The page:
In meteorology, an occluded front is a weather front formed during the process of cyclogenesis. The classical view of an occluded front is that they are formed when a cold front overtakes a warm front, such that the warm air is separated (occluded) from the cyclone center at the surface. The point where the warm front becomes the occluded front is called the triple point; a new area of low-pressure that develops at this point is called a triple-point low. A more modern view of the formation process suggests that occluded fronts form directly during the wrap-up of the baroclinic zone during cyclogenesis, and then lengthen due to flow deformation and rotation around the cyclone.
Occluded fronts usually form around mature low pressure areas. There are two types of occlusion, warm and cold:
- In a cold occlusion, the cold air mass overtaking the warm front is colder than the cool air ahead of the warm front, and plows under both air masses.
- In a warm occlusion, the cold air mass overtaking the warm front is warmer than the cool air ahead of the warm front, and rides over the colder air mass while lifting the warm air.
The occluded front symbol should thus be plotted at the position where the cold air is intersecting the surface, as on the adjacent image. It thus varies between warm and a cold occlusions. The trowal on the other hand, being the projection of the warm air trough aloft, is at the same position in both cases. The position of the occluded front on a surface weather analysis is often offset from the associated weather, which occurs at the trowal (short for TROugh of Warm air ALoft), the projection on the Earth's surface of the wedge of warm air above the surface.
A cold front would be seen as spikes and a warm front as semi-circles in a traditional weather map. An occluded front is a combination of those two signs. They are indicated on a weather map either by a purple line with alternating semicircles and triangles pointing in direction of travel, or by red semicircles and blue triangles pointing in the same direction. On the other hand, a trowal is indicated by junction of blue and red lines like the junction of cold and warm fronts aloft.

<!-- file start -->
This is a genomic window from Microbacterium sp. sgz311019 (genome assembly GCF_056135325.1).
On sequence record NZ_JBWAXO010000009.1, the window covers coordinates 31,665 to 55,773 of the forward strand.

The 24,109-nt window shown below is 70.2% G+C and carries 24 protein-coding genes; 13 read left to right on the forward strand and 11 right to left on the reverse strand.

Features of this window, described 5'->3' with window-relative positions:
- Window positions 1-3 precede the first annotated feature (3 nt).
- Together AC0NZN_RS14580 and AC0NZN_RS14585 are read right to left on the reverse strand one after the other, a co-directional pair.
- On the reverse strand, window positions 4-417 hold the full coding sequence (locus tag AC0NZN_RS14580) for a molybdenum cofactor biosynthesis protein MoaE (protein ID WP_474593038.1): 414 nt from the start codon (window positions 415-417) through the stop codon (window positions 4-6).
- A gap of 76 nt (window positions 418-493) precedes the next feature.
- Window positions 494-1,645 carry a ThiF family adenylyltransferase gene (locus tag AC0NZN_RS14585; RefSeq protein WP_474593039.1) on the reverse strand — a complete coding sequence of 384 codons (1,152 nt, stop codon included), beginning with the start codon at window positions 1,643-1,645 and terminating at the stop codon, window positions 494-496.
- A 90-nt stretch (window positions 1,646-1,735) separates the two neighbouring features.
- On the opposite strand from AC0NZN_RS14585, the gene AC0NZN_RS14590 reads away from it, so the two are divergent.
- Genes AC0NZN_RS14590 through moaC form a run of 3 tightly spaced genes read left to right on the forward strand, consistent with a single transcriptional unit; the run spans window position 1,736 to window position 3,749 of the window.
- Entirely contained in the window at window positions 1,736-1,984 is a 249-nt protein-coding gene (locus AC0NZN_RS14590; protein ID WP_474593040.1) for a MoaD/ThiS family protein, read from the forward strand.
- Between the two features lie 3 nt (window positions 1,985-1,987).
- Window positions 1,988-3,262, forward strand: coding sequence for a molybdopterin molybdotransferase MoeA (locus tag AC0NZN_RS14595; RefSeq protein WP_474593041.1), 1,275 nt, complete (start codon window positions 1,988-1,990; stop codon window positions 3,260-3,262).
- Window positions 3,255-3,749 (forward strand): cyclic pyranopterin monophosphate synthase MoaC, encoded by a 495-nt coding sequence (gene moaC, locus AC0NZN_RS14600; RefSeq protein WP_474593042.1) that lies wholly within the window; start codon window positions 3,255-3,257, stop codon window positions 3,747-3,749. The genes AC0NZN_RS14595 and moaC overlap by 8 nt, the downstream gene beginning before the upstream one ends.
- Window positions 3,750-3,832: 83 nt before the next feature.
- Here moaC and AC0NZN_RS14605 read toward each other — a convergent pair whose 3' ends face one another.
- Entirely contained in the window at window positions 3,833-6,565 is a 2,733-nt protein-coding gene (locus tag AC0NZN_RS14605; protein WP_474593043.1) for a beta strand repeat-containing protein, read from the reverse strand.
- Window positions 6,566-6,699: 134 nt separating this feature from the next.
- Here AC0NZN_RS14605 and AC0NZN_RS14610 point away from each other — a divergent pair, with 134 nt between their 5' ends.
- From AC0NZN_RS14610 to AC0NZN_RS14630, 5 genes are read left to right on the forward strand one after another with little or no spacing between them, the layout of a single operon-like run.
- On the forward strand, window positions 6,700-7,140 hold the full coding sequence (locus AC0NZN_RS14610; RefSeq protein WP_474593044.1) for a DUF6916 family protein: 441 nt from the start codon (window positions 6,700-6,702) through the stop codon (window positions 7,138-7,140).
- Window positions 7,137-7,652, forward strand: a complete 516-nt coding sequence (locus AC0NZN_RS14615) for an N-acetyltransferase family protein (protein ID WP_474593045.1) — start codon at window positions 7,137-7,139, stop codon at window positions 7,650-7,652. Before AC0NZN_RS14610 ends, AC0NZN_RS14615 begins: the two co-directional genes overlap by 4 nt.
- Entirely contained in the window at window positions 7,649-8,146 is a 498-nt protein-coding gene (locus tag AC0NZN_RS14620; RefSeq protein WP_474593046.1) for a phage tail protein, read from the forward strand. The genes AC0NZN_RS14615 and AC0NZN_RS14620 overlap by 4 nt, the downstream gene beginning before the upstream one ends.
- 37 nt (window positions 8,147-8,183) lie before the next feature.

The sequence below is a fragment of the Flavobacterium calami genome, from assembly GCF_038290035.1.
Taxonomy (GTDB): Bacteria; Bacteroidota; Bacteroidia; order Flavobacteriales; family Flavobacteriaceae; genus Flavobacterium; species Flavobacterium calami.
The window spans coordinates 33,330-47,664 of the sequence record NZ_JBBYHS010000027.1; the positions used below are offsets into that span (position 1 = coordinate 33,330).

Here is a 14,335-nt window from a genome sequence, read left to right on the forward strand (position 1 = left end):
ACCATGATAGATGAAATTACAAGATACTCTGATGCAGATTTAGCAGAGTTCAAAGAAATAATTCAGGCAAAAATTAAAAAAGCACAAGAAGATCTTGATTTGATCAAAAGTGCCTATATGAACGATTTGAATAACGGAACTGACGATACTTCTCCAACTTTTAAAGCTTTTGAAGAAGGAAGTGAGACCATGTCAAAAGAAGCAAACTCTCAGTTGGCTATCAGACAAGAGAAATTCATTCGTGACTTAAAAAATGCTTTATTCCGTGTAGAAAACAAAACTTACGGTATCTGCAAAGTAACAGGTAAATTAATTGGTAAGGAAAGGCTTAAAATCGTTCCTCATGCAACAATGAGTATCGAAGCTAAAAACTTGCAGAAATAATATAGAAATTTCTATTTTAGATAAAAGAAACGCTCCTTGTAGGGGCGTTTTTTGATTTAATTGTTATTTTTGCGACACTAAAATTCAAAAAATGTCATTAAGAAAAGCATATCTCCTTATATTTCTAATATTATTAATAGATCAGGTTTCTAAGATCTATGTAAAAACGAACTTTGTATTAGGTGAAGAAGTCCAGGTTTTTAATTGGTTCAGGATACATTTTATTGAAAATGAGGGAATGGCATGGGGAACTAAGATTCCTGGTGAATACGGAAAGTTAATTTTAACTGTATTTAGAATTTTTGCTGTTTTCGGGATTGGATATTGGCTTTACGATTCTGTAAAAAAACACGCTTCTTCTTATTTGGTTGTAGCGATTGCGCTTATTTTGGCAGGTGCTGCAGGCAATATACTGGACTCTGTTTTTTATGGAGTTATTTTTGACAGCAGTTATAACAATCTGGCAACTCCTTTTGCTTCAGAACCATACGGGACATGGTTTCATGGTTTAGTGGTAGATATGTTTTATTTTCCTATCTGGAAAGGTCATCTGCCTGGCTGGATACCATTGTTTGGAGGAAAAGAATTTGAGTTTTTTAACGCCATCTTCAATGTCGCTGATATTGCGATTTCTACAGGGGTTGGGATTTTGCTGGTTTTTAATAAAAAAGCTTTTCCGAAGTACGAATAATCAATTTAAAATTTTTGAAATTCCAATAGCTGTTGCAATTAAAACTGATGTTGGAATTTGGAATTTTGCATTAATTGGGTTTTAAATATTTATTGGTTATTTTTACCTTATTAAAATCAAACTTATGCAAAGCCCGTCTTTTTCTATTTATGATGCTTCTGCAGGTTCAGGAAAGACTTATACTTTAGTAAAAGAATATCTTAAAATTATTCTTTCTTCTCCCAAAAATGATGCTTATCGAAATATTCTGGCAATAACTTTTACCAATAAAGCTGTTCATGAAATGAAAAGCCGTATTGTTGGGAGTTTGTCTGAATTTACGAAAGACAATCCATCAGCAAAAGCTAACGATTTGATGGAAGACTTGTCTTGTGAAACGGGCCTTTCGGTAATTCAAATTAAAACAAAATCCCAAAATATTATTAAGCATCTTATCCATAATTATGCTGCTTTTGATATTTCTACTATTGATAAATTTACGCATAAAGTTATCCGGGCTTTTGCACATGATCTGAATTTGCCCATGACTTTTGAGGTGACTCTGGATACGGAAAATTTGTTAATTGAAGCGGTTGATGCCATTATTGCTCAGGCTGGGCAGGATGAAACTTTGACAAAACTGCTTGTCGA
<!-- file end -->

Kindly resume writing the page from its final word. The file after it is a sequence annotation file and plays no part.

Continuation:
A wide variety of weather can be found along an occluded front, with thunderstorms possible, but usually their passage is associated with a drying of the air mass. Additionally, cold core funnel clouds are possible if shear is significant along the cold front. Small isolated occluded fronts often remain for a time after a low pressure system has decayed and these create cloudy conditions with patchy rain or showers.
However, the clouds and precipitation are not really where the projection on the Earth's surface of the occluded front is, but with the trowal position.
- Extratropical cyclone
- Surface weather analysis
- Weather fronts
- Cold front
- Warm front
- Stationary front
- University of Illinois. Occluded Front. Retrieved on 2006-10-22.
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- Schultz, David M.; Vaughan, Geraint (2011-04-01). "Occluded Fronts and the Occlusion Process: A Fresh Look at Conventional Wisdom". Bulletin of the American Meteorological Society. 92 (4): 443–466. doi:10.1175/2010BAMS3057.1. ISSN 0003-0007.
- Meteorological Service of Canada (January 2011). "9.5 Weather and Trowals" (PDF). AWARE. Environment Canada. pp. 82–83. Archived from the original (PDF) on 2016-08-07. Retrieved 2013-08-28.
- "Trowal". World Meteorological Organisation. Eumetcal. Archived from the original on 2014-03-31. Retrieved 2013-08-28.
Schultz, D. M., and G. Vaughan, 2011: Occluded fronts and the occlusion process: A fresh look at conventional wisdom. Bull. Amer. Meteor. Soc., 92, 443–466, ES19–ES20.